May. 16th, 2011

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It isn't the preparation that's the problem.

If it weren't for the fact that the last time Fred rode a bike, she wasn't nearly dragged into a hell dimension, 'just like riding a bike' would be a good analogy for how Fred feels about preparing her speech for council. It reminds her more of preparing her p-dimensional subspace theory than would like, but it's easy and familiar, and she knows how much of a statistical improbability it is that the same thing would happen again. She's read her talking points to just about anyone who would listen: to Spike, to Buffy, to Sawyer, and despite knowing her speech nearly backwards and forwards by the time she walks up on stage, there are still butterflies in her stomach. She still can't shake the memory of the last time.

Still, she presses onward; Fred's been through worse things than a plain old boring old speech. She's seen demons and vampires, decapitations and prophecies... heck, she's even had her life personally threatened a couple of times. This should be a piece of cake. Though, she still takes in a nervous breath as she walks onto the stage for her own turn to speak.

"Hi, everyone," Fred starts, a nervous smile on her face, and she waves, "I'm Fred Burkle. You guys might know me from-- well, maybe you don't know me at all and you're tryin' to figure out who the heck let me run for council in the first place, actually..." she trails off, realizing she's gone far from the point. She really should have written a joke to open with to break the ice.

Only, when Fred looks down at her hands for a second, trying to decide if she should come up with a joke or just go on with her speech, something happens.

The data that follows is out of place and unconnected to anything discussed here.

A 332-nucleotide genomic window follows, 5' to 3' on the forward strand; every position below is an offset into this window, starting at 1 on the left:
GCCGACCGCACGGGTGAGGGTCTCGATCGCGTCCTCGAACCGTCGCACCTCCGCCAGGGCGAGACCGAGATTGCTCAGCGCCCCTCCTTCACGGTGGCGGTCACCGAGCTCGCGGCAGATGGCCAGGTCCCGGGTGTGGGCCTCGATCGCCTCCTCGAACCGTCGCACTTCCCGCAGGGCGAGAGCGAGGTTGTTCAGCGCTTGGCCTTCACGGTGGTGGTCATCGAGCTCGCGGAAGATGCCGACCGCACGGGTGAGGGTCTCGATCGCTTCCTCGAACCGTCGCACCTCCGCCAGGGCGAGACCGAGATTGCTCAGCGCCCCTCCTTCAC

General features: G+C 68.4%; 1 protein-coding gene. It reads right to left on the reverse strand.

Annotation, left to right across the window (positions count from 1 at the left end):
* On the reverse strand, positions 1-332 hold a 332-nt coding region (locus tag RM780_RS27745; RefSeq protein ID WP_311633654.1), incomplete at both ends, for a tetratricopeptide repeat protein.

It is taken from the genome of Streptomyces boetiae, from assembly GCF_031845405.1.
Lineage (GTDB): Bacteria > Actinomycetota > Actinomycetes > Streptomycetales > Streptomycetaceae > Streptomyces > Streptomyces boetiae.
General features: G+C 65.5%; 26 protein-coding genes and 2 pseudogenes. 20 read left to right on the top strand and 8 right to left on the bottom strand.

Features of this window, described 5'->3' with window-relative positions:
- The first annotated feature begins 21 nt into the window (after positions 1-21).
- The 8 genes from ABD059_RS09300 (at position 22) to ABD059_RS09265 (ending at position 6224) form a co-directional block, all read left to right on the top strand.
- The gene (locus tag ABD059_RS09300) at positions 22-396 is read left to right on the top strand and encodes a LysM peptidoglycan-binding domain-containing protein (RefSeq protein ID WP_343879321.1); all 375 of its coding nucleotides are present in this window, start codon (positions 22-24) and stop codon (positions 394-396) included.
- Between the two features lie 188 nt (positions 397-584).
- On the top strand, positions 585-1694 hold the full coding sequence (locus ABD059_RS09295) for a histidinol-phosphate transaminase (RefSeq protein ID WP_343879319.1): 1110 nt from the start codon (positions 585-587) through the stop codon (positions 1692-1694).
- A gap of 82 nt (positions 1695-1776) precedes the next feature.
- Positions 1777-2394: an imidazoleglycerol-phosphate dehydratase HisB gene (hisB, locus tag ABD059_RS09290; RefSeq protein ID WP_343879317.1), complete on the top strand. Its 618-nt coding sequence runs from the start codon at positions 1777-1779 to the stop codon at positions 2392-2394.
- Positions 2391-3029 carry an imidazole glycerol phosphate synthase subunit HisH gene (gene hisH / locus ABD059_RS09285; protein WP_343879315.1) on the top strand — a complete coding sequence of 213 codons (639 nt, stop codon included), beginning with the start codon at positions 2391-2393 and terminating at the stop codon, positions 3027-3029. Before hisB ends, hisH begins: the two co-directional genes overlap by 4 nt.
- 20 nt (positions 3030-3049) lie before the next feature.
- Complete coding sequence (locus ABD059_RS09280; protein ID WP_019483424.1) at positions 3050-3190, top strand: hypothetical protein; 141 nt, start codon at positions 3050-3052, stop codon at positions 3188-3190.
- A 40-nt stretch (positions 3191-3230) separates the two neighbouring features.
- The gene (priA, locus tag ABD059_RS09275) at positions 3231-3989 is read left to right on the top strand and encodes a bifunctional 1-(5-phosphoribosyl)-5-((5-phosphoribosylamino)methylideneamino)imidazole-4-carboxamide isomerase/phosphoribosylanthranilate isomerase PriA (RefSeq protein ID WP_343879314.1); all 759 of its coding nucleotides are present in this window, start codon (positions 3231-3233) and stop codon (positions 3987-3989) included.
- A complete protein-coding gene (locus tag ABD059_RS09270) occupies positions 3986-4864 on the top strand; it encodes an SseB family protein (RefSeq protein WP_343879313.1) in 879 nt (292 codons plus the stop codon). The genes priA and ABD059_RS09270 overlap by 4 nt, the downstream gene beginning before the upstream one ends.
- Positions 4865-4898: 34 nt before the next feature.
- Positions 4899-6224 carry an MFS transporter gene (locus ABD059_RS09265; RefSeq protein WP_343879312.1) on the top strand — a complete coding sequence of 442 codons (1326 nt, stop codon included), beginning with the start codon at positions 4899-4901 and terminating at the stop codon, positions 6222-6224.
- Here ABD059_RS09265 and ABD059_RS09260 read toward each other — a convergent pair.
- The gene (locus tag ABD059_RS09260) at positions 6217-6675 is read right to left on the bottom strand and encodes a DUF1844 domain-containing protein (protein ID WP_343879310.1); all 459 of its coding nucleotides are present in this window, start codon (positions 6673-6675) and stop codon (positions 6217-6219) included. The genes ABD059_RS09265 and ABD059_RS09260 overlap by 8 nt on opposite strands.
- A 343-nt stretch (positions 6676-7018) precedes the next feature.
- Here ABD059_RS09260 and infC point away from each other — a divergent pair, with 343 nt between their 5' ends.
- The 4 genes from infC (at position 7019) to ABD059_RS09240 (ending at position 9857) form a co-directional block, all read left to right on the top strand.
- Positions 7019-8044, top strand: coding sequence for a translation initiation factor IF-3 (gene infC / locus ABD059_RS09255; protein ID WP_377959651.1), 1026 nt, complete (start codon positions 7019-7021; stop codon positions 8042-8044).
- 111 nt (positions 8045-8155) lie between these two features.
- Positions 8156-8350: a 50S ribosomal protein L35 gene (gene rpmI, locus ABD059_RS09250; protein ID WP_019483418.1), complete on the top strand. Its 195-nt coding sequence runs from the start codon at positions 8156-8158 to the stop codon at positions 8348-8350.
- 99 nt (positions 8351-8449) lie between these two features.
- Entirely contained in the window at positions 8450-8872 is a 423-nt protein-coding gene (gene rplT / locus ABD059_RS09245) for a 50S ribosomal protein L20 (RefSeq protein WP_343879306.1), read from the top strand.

She knows immediately what it is. After five years with the collar around her neck, she still feels it there sometimes, the metal on her neck that's been there so long that it's been warmed by her own body temperature long ago, slight weight a constant reminder of how very far from home she is. It's familiar and terrifying all at the same time, and her hands immediately go to her neck when she realizes there's something there that hadn't been there a moment before.

"No, no, no, no," she's saying, crowd forgotten as she takes a few steps back on the stage, eyes wide, legs nearly buckling, "It's not real, it can't be here, it's not real."

She's muttering to herself now, eyes shut, trying to will the feeling away, trying to come to her senses. And then her legs do give, and she nearly curls into a ball there. Maybe it's all been a dream. She never left Pylea, she never left Los Angeles, she never met Angel and the others at all. But the metal against her neck is still cool, still new, like when she'd first gone through the portal.

It doesn't make any sense. It doesn't make any sense.

None of this makes sense.

[Takes place during the council speeches this week. For those of you who don't know, the collar looks like this (couldn't find a clear shot of Fred herself wearing the collar, alas). Warning: it's going to be very difficult to calm her down, and she's not just going to let someone touch the collar at first. Wibbly-wobbly timey-wimey in regards to who actually takes off the collar. Email or ping me if you have any questions.]

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Fred Burkle

July 2014

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